The two breakaway riders were caught before the top of the climb, but Brand attacked again with Ratto in her wheel. The new duo were 15 seconds clear as they neared the end of the lap, but the lead was down to 11 seconds as Guarnier led the 27-strong chase behind them.

The United States’ Giro d’Italia champion Mara Abbott took up the chase onto the Fiesole climb but, as she caught the two leaders Germany’s Worrack attacked. Brand and Ratto followed, but the group reformed behind them as they approached the top.

Tatiana Antoshina provokes the decisive moves as the selection is made

Russia’s Tatiana Antoshina then attacked, and was quickly a few seconds clear. Cauz attacked out of the bunch behind her, managing to join her quickly. As the Netherlands Anna van der Breggen moved across to them, they both faded as several riders swarmed past.

Van der Breggen continued her pace, with the United States’ Evie Stevens on her wheel. Behind them, a highly select group was forming with Johansson, Ratto, Longo Borghini and Guderzo of Italy, and Vos.

Antoshina was fighting her way across as the summit approached, with Cromwell struggling to close the gap behind her. Germany’s Claudia Häusler and New Zealand’s Linda Villumsen were next on the road, but faced a 20 second gap to close on the descent that was to follow.

The pace was kept high by van der Breggen on the way down the other side, but Cromwell managed to fight her way across. Guderzo then hit the front, keeping the pace high and holding off trade teammate Antoshina. Ratto then tore herself clear on the approach to Via Salviati and, as she was chased down, Longo Borghini took her turn.

This time it was Vos herself that got the Italian under control, and the eight riders were all together as they hit the climb.

Antoshina was still a few seconds back, with Villumsen and Häusler not far behind her. As Ratto upped the pace to the top, however, Cromwell lost contact with the leaders, and Longo Borghini attacked the descent again.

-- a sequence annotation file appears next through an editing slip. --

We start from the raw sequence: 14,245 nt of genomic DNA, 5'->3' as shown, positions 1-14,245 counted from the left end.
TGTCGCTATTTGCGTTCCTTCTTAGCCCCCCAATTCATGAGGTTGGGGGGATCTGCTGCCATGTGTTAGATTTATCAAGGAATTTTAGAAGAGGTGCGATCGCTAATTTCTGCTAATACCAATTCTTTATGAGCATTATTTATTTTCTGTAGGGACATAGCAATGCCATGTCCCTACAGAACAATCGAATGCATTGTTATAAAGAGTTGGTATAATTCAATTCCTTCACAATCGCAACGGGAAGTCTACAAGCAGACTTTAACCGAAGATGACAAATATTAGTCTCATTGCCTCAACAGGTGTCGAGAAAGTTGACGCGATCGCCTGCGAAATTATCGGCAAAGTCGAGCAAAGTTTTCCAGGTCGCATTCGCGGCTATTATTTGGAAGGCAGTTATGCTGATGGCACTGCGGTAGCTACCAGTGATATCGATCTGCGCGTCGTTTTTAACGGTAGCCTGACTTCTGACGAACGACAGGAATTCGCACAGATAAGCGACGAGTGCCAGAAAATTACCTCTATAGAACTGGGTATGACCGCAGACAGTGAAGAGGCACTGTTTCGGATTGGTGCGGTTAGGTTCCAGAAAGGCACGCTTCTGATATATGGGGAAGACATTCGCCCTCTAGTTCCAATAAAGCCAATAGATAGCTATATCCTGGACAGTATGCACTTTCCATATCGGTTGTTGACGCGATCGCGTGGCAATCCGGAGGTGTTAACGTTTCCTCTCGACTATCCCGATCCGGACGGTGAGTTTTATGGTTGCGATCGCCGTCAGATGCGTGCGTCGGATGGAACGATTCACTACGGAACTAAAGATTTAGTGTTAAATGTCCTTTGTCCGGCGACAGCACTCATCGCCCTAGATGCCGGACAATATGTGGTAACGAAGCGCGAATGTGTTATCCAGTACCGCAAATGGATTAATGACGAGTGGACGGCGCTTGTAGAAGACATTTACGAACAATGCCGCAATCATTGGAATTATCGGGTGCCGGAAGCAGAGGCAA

The group eased up on the descent, as the big names of the race looked across the road to one another, while Häusler and Antoshina fought to close the gap. Cromwell attacked on the way into the final kilometres, and Longo Borghini led the group across; the acceleration briefly put Guderzo and Stevens into difficulty.

Having recovered, Guderzo put in a small attack, but was easily covered by van der Breggen, and the eight of them cruised over the line to start the final lap. Häusler, Antoshina and Villumsen were just nine seconds behind as they took the bell, and they joined the group as it approached the Fiesole climb.

Van der Breggen continued to lead as the climb began, but Vos took over shortly afterwards. All eleven riders were calmly looking at one another, until Antoshina hit the front and began to lift the pace again.

Meanwhile, with the pace up front dropping, Russia’s Elena Kuchinskaya and France’s Pauline Ferrand-Prevot were riding through the team cars and were soon to take the group’s number up to 13. Kuchinskaya went straight to the front, but was soon overtaken by an attack from Guderzo. Vos was straight on the former champion’s wheel, but Longo Borghini then countered; the Trofeo Binda winner was followed by van der Breggen and Johansson, but the rest of the group wasn’t far behind.